Transportation Enhancements Fight Growing More Intense

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by Posted on October 27, 2011

As Capitol Hill continues battles over budget priorities and how to best balance transportation priorities with the currently unsustainable Highway Trust Fund, Transportation Enhancements (TE) are already center stage in the debate. TE recently came under attack in the Senate when Senator Tom Coburn (R-OK) offered an amendment to prohibit the use of these funds for certain projects during a recent Senate floor debate on the current continuing resolution. Fortunately, Coburn's amendment did not pass.   Senator Rand Paul (R-KY) has been cleared to offer an amendment to eliminate the program during the upcoming Senate floor vote on the first round of combined appropriations bills (called mini-buses) when the Senate returns October 31.
 
On the other side of the Capitol, House Transportation and Infrastructure Chairman John Mica (R-FL) has pledged to eliminate the current 10 percent set aside for TE and House Majority Leader Eric Cantor (R-VA) has repeatedly singled out TE as funding that should go to more pressing infrastructure needs. Others in opposition to continuing the program ask why states should be mandated to spend federal dollars on bike trails and landscaping when the nation is in an undisputable transportation crisis with crumbling roadways and collapsing bridges.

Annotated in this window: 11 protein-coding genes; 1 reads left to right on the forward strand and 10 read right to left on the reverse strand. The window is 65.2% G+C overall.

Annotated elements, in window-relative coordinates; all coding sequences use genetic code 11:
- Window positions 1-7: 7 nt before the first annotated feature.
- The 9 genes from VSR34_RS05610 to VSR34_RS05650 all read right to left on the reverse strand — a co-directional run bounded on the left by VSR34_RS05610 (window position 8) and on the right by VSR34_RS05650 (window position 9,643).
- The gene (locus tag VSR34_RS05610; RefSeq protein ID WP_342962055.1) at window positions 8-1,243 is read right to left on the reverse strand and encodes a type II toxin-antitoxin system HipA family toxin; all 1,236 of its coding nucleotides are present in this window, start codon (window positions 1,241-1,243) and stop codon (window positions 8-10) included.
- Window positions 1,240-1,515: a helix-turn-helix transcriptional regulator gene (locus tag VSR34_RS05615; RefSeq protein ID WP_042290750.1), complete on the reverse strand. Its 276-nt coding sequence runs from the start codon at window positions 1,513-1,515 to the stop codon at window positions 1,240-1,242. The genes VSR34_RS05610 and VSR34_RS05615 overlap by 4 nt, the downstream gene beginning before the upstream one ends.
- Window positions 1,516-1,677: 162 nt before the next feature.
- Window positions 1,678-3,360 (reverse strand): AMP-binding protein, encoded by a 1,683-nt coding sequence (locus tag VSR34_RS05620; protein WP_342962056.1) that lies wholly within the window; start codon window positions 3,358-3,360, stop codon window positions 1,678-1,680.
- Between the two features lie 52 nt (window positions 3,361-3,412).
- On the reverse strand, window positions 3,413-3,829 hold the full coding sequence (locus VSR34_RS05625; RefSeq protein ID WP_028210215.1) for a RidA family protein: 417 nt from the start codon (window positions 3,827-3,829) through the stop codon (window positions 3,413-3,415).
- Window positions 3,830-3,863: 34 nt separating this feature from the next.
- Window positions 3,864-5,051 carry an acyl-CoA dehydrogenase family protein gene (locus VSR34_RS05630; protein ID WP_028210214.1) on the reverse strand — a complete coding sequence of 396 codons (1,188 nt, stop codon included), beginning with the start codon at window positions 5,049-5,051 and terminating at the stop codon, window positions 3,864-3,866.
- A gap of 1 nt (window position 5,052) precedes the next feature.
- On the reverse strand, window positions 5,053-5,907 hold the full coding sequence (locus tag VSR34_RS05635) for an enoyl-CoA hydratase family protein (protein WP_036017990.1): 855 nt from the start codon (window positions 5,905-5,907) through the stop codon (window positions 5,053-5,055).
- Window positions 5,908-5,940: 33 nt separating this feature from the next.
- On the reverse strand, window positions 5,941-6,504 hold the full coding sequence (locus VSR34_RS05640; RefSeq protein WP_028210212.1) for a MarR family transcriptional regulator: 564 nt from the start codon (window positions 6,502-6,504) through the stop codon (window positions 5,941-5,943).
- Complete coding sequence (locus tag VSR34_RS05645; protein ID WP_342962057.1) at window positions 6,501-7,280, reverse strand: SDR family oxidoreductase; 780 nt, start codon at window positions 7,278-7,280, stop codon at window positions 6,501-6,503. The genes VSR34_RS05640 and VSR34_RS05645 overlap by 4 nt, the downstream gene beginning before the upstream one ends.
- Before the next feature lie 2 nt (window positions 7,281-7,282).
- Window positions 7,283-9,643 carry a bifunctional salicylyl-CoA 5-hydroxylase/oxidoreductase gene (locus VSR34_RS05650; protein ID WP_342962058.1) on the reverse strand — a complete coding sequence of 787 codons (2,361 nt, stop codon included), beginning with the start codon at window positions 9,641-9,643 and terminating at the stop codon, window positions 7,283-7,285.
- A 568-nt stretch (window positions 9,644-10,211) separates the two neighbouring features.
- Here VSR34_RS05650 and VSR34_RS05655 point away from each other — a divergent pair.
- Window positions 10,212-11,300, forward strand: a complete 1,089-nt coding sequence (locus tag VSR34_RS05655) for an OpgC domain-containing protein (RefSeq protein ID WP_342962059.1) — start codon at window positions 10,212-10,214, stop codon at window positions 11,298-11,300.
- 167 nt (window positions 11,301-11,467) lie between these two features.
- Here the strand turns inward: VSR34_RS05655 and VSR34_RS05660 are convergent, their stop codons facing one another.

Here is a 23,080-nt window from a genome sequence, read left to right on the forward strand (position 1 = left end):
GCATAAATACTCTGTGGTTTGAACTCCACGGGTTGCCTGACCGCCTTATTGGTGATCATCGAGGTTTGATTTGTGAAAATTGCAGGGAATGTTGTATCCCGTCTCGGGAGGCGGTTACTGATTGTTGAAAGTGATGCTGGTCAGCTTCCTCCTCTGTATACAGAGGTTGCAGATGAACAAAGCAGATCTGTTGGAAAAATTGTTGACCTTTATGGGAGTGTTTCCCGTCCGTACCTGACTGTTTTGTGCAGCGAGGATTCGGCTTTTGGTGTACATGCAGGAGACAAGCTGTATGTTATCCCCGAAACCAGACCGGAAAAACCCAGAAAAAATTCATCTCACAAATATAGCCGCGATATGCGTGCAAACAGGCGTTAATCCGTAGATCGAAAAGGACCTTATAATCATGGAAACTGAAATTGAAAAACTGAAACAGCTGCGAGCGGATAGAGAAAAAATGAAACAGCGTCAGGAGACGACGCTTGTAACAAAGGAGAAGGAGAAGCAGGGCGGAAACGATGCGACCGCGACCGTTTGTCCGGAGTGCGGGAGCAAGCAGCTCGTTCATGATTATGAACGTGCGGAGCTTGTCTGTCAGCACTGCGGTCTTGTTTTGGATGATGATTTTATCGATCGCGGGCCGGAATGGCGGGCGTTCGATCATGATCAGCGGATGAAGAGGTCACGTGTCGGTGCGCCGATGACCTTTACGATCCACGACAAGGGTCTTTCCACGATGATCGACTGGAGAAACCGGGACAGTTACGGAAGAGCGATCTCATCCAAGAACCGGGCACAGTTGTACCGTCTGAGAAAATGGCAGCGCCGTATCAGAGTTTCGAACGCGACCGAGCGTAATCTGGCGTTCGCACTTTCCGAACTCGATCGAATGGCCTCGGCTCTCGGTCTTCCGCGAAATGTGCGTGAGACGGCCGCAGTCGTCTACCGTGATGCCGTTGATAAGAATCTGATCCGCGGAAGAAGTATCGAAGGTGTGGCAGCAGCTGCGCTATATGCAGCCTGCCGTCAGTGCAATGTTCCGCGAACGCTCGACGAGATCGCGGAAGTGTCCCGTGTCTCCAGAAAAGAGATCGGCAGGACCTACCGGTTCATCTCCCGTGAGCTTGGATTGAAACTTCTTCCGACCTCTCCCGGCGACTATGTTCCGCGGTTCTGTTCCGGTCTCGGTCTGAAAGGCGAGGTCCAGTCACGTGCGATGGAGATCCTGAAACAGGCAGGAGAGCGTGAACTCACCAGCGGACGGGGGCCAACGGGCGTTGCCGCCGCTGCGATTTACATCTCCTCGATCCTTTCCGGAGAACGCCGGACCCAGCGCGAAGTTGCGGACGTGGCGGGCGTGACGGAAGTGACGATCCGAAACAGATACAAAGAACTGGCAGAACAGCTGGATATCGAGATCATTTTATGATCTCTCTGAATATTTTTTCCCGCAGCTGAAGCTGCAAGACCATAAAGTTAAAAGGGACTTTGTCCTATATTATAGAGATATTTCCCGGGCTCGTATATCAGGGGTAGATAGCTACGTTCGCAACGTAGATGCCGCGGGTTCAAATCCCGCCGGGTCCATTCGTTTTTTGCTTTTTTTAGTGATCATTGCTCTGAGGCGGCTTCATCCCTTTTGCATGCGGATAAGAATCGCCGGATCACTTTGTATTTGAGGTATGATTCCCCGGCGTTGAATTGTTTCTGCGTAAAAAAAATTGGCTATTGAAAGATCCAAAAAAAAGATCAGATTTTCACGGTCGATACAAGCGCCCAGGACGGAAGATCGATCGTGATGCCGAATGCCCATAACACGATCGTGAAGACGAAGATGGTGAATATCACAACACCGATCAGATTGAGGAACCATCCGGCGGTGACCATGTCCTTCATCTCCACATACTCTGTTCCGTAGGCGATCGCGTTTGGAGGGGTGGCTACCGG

Conversely, the Administration’s U.S. Department of Transportation Secretary Ray LaHood, a former Republican House Member, has cited on his blog the benefits of bicycle infrastructure, noting studies that argue pedestrian and bicycle projects create more jobs than road upgrades or resurfacing and the CDC’s report that 67 percent of Americans support street design that increases physical activity. He went on to say that these investments increase mobility and generate economic growth.
 
What some call bike paths, others are calling begonias. A treasured pedestrian walkway is being characterized as nothing more than roadside wildflowers.  Proponents speak to the mere two percent of the highway budget actually spent on the program in Fiscal Year 2011, so elimination doesn’t really save anything or create any new huge pot of revenue to solve the nation’s transportation funding problems. Furthermore, advocates note the program’s contribution to a balanced transportation system that adds the additional benefits of safety, congestion mitigation, air quality, erosion control, physical activity and reducing dependence on foreign oil, just to name a few.
 
At a time when our nation needs to maximize our federal dollars, reduce obesity, minimize traffic congestion, and reduce our carbon footprint, while also creating jobs, how can we afford to not invest in trails?  Have you posed this question to your member of Congress?

 

Leslie Mozingo, The Ferguson Group
 

 


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